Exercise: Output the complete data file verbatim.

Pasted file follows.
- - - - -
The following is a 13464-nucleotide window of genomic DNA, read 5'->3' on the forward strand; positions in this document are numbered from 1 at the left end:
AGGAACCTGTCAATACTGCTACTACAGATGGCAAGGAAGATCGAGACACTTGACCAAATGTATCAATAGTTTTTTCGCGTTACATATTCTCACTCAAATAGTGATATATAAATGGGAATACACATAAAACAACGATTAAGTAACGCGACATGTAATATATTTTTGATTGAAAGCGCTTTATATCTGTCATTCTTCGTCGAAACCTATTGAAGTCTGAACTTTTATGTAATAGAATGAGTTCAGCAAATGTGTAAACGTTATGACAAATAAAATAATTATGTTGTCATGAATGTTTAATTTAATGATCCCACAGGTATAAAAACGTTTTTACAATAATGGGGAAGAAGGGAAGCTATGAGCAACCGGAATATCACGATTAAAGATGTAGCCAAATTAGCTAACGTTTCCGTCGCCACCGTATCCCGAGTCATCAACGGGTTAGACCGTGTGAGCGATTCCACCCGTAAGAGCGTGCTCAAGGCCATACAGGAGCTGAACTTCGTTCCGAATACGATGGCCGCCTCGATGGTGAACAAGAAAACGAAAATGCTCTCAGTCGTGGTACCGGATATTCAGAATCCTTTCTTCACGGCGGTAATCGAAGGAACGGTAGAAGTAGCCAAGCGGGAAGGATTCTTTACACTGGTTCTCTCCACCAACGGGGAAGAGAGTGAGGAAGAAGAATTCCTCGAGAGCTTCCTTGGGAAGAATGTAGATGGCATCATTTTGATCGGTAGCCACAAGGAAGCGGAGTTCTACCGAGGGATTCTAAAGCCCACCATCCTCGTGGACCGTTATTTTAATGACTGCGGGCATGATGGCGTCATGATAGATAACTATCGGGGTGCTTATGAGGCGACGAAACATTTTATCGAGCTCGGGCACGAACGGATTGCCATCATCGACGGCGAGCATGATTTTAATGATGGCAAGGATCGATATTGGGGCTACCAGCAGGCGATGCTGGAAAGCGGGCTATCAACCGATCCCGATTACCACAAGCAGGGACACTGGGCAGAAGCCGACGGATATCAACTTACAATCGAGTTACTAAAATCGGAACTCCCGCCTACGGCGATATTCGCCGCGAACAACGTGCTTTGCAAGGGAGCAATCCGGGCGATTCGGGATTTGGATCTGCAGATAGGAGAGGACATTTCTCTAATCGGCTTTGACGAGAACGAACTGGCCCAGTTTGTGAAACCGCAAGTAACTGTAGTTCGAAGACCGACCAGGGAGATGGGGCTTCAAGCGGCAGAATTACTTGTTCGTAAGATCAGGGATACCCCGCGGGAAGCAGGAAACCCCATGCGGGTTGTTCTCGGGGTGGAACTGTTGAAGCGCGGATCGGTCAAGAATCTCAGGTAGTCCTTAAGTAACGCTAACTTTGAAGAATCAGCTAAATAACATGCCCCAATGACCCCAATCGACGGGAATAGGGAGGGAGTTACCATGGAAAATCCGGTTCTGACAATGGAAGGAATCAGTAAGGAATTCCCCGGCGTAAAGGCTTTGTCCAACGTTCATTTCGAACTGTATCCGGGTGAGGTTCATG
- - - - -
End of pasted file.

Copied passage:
The following is a 13464-nucleotide window of genomic DNA, read 5'->3' on the forward strand; positions in this document are numbered from 1 at the left end:
AGGAACCTGTCAATACTGCTACTACAGATGGCAAGGAAGATCGAGACACTTGACCAAATGTATCAATAGTTTTTTCGCGTTACATATTCTCACTCAAATAGTGATATATAAATGGGAATACACATAAAACAACGATTAAGTAACGCGACATGTAATATATTTTTGATTGAAAGCGCTTTATATCTGTCATTCTTCGTCGAAACCTATTGAAGTCTGAACTTTTATGTAATAGAATGAGTTCAGCAAATGTGTAAACGTTATGACAAATAAAATAATTATGTTGTCATGAATGTTTAATTTAATGATCCCACAGGTATAAAAACGTTTTTACAATAATGGGGAAGAAGGGAAGCTATGAGCAACCGGAATATCACGATTAAAGATGTAGCCAAATTAGCTAACGTTTCCGTCGCCACCGTATCCCGAGTCATCAACGGGTTAGACCGTGTGAGCGATTCCACCCGTAAGAGCGTGCTCAAGGCCATACAGGAGCTGAACTTCGTTCCGAATACGATGGCCGCCTCGATGGTGAACAAGAAAACGAAAATGCTCTCAGTCGTGGTACCGGATATTCAGAATCCTTTCTTCACGGCGGTAATCGAAGGAACGGTAGAAGTAGCCAAGCGGGAAGGATTCTTTACACTGGTTCTCTCCACCAACGGGGAAGAGAGTGAGGAAGAAGAATTCCTCGAGAGCTTCCTTGGGAAGAATGTAGATGGCATCATTTTGATCGGTAGCCACAAGGAAGCGGAGTTCTACCGAGGGATTCTAAAGCCCACCATCCTCGTGGACCGTTATTTTAATGACTGCGGGCATGATGGCGTCATGATAGATAACTATCGGGGTGCTTATGAGGCGACGAAACATTTTATCGAGCTCGGGCACGAACGGATTGCCATCATCGACGGCGAGCATGATTTTAATGATGGCAAGGATCGATATTGGGGCTACCAGCAGGCGATGCTGGAAAGCGGGCTATCAACCGATCCCGATTACCACAAGCAGGGACACTGGGCAGAAGCCGACGGATATCAACTTACAATCGAGTTACTAAAATCGGAACTCCCGCCTACGGCGATATTCGCCGCGAACAACGTGCTTTGCAAGGGAGCAATCCGGGCGATTCGGGATTTGGATCTGCAGATAGGAGAGGACATTTCTCTAATCGGCTTTGACGAGAACGAACTGGCCCAGTTTGTGAAACCGCAAGTAACTGTAGTTCGAAGACCGACCAGGGAGATGGGGCTTCAAGCGGCAGAATTACTTGTTCGTAAGATCAGGGATACCCCGCGGGAAGCAGGAAACCCCATGCGGGTTGTTCTCGGGGTGGAACTGTTGAAGCGCGGATCGGTCAAGAATCTCAGGTAGTCCTTAAGTAACGCTAACTTTGAAGAATCAGCTAAATAACATGCCCCAATGACCCCAATCGACGGGAATAGGGAGGGAGTTACCATGGAAAATCCGGTTCTGACAATGGAAGGAATCAGTAAGGAATTCCCCGGCGTAAAGGCTTTGTCCAACGTTCATTTCGAACTGTATCCGGGTGAGGTTCATG